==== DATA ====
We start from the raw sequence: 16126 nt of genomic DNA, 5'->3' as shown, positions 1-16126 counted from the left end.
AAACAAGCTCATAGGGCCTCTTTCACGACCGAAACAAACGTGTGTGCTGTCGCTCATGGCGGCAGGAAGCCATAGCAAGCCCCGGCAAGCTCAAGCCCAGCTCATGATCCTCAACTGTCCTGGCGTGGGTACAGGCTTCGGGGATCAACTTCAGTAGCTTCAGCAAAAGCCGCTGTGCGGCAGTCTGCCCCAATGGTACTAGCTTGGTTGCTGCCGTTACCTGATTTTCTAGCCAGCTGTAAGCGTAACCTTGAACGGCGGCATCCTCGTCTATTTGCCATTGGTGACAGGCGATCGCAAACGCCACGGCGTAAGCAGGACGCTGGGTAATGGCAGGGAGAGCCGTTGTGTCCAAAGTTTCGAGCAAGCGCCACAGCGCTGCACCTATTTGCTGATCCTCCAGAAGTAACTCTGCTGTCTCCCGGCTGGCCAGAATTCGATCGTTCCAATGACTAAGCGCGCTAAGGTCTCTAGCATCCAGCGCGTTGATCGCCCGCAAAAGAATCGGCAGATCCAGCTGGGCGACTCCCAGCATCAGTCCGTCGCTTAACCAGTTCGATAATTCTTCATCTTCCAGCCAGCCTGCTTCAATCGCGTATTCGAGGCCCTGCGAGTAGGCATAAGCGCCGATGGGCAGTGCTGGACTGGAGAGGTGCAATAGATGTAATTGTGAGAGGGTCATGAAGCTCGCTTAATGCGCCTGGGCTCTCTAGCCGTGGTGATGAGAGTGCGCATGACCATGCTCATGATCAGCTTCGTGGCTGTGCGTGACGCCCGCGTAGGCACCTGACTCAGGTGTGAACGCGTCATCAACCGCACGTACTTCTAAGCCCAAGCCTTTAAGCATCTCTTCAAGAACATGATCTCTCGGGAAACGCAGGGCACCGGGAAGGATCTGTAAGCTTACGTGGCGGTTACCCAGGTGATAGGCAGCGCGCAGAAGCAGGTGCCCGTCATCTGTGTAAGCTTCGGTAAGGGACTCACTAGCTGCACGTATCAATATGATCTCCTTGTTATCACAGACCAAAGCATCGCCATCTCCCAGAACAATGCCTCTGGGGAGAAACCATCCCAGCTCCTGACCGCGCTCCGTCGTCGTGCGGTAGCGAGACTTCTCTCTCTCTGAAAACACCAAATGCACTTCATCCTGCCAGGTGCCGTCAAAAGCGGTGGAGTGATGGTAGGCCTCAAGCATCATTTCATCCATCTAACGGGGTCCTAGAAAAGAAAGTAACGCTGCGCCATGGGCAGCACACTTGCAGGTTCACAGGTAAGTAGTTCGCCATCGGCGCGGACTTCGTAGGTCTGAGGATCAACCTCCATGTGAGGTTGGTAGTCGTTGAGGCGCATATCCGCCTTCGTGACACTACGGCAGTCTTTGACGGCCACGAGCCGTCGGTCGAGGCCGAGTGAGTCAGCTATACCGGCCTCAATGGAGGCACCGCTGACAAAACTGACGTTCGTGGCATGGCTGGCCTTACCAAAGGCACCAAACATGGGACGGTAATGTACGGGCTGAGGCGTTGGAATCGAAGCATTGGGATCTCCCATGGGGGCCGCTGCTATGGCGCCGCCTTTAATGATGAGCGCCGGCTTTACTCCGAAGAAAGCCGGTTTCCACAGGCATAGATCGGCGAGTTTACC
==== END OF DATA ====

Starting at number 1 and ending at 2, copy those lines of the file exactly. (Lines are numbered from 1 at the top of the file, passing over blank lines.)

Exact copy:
We start from the raw sequence: 16126 nt of genomic DNA, 5'->3' as shown, positions 1-16126 counted from the left end.
AAACAAGCTCATAGGGCCTCTTTCACGACCGAAACAAACGTGTGTGCTGTCGCTCATGGCGGCAGGAAGCCATAGCAAGCCCCGGCAAGCTCAAGCCCAGCTCATGATCCTCAACTGTCCTGGCGTGGGTACAGGCTTCGGGGATCAACTTCAGTAGCTTCAGCAAAAGCCGCTGTGCGGCAGTCTGCCCCAATGGTACTAGCTTGGTTGCTGCCGTTACCTGATTTTCTAGCCAGCTGTAAGCGTAACCTTGAACGGCGGCATCCTCGTCTATTTGCCATTGGTGACAGGCGATCGCAAACGCCACGGCGTAAGCAGGACGCTGGGTAATGGCAGGGAGAGCCGTTGTGTCCAAAGTTTCGAGCAAGCGCCACAGCGCTGCACCTATTTGCTGATCCTCCAGAAGTAACTCTGCTGTCTCCCGGCTGGCCAGAATTCGATCGTTCCAATGACTAAGCGCGCTAAGGTCTCTAGCATCCAGCGCGTTGATCGCCCGCAAAAGAATCGGCAGATCCAGCTGGGCGACTCCCAGCATCAGTCCGTCGCTTAACCAGTTCGATAATTCTTCATCTTCCAGCCAGCCTGCTTCAATCGCGTATTCGAGGCCCTGCGAGTAGGCATAAGCGCCGATGGGCAGTGCTGGACTGGAGAGGTGCAATAGATGTAATTGTGAGAGGGTCATGAAGCTCGCTTAATGCGCCTGGGCTCTCTAGCCGTGGTGATGAGAGTGCGCATGACCATGCTCATGATCAGCTTCGTGGCTGTGCGTGACGCCCGCGTAGGCACCTGACTCAGGTGTGAACGCGTCATCAACCGCACGTACTTCTAAGCCCAAGCCTTTAAGCATCTCTTCAAGAACATGATCTCTCGGGAAACGCAGGGCACCGGGAAGGATCTGTAAGCTTACGTGGCGGTTACCCAGGTGATAGGCAGCGCGCAGAAGCAGGTGCCCGTCATCTGTGTAAGCTTCGGTAAGGGACTCACTAGCTGCACGTATCAATATGATCTCCTTGTTATCACAGACCAAAGCATCGCCATCTCCCAGAACAATGCCTCTGGGGAGAAACCATCCCAGCTCCTGACCGCGCTCCGTCGTCGTGCGGTAGCGAGACTTCTCTCTCTCTGAAAACACCAAATGCACTTCATCCTGCCAGGTGCCGTCAAAAGCGGTGGAGTGATGGTAGGCCTCAAGCATCATTTCATCCATCTAACGGGGTCCTAGAAAAGAAAGTAACGCTGCGCCATGGGCAGCACACTTGCAGGTTCACAGGTAAGTAGTTCGCCATCGGCGCGGACTTCGTAGGTCTGAGGATCAACCTCCATGTGAGGTTGGTAGTCGTTGAGGCGCATATCCGCCTTCGTGACACTACGGCAGTCTTTGACGGCCACGAGCCGTCGGTCGAGGCCGAGTGAGTCAGCTATACCGGCCTCAATGGAGGCACCGCTGACAAAACTGACGTTCGTGGCATGGCTGGCCTTACCAAAGGCACCAAACATGGGACGGTAATGTACGGGCTGAGGCGTTGGAATCGAAGCATTGGGATCTCCCATGGGGGCCGCTGCTATGGCGCCGCCTTTAATGATGAGCGCCGGCTTTACTCCGAAGAAAGCCGGTTTCCACAGGCATAGATCGGCGAGTTTACC